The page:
One thing I didn’t get around to mentioning the other day when I was evaluating if LINQ 2 SQL with the LinqDataSource really is multi-layered or not is my belief that what Microsoft has really (re)created for us is the Document/View architecture all over again.
That post was an evaluation. This post is a rant. The two have no place together.
So, first, a little history lesson. Back when we programmed in C++ using the Microsoft Foundation Classes (MFC) we had a framework that we programmed in called “Document/View.” The idea was that any presentation layer stuff would go in the view and anything that accessed the data would go in the document. I THINK what we were doing was suppose to be the same as a View/BLL/DAL architecture where the BLL and the DAL were combined into one layer.
The reason I say “I THINK” is because I’m not sure anyone really understood it completely. What most of us tried to do was to put the presentation layer stuff in the View and data access stuff in the Document and when it came to BLL stuff, we kind of put it where ever we felt like at the time.
The problem, of course, is that when we went back to maintain the code, 80% of the code we needed to work on could be in either the View or the Document. And when you are working with inexperienced programmers, this is an inefficient use of resources.
The question I keep asking myself as I think about the LinqDataSource and the associated framework is, “has Microsoft gone back to the Document/View architecture?”
I’ve read a few post on the web as I prepared for the videos I produced. There are several others complaining that we no longer really have a multi-layered architecture. The response is generally something along the lines of, “No, but that was only a tool to get us where we needed to go. The LinqDataSource, etc. is a better tool. Once you understand the new tool, you’ll be ok.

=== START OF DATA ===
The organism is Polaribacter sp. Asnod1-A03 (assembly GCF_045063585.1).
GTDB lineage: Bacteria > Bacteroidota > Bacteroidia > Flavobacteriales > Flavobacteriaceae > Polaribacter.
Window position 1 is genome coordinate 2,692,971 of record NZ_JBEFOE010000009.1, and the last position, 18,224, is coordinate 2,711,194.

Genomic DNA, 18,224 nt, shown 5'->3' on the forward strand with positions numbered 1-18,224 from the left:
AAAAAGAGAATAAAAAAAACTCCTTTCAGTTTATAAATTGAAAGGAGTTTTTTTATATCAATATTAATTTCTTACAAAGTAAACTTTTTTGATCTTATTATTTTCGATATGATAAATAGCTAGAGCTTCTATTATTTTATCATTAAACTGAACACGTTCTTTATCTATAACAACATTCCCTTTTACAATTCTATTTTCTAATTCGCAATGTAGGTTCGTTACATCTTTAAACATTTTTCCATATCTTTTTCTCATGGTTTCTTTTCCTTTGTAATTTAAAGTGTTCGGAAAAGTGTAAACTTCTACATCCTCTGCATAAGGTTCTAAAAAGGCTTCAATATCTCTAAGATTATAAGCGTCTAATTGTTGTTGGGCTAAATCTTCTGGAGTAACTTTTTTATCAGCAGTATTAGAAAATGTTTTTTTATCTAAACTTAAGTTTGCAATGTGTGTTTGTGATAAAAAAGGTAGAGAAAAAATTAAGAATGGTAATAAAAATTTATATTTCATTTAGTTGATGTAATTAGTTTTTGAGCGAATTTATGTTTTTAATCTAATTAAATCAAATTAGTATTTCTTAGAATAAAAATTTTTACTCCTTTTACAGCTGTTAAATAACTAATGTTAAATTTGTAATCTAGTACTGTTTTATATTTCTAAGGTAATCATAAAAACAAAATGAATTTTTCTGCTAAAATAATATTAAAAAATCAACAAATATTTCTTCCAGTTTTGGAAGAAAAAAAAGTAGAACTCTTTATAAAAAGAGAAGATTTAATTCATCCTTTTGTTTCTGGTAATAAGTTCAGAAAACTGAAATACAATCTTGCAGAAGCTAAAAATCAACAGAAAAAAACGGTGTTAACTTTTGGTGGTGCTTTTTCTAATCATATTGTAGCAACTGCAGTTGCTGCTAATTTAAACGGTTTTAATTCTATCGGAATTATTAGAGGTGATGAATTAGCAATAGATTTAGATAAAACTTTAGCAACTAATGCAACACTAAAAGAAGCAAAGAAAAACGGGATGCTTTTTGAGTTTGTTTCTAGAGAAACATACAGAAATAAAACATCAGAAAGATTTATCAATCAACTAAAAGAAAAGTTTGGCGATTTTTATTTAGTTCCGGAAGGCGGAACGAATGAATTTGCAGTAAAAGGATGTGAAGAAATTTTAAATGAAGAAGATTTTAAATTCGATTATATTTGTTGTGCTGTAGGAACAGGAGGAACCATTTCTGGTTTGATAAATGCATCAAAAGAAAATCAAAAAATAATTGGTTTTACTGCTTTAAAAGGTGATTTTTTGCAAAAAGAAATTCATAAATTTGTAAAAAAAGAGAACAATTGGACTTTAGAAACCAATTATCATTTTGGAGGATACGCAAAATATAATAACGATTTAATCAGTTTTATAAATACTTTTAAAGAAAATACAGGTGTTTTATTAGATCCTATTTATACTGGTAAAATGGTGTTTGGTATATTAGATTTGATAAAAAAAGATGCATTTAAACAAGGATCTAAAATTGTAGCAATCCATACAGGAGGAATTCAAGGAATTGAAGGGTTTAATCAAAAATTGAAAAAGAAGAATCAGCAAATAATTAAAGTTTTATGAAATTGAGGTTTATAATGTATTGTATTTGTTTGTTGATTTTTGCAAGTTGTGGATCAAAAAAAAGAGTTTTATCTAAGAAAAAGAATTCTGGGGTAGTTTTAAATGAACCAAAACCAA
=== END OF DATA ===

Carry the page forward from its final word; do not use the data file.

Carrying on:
But, I’ve been here before, and while I understand this tool. I have to ask, what was so wrong with multi-layered that we needed a new tool? And why couldn’t you have at least addressed the two issues I raise in my evaluation so that Linq was multi-layered, we all basically still understood the model, and we could get on with our code.
I also understand enough about this new “tool” to understand that the less experienced programmers are going to misuse it, or worse get stuck using it and go crying to LAMP land and tell us all how .NET is a hunk of junk.
And who can blame them.
Document/View didn’t work in C++ and whatever you call this new model certainly won’t work unless it is fixed to fit into the multi-tiered architecture that has worked so well for us in the past.
So, my plead to Microsoft is to put a select property in the Data Context classes so we can remove the call to the Select stored procedure from the presentation layer and at least provide an OLEDB implementation so we can swap out databases if we need to.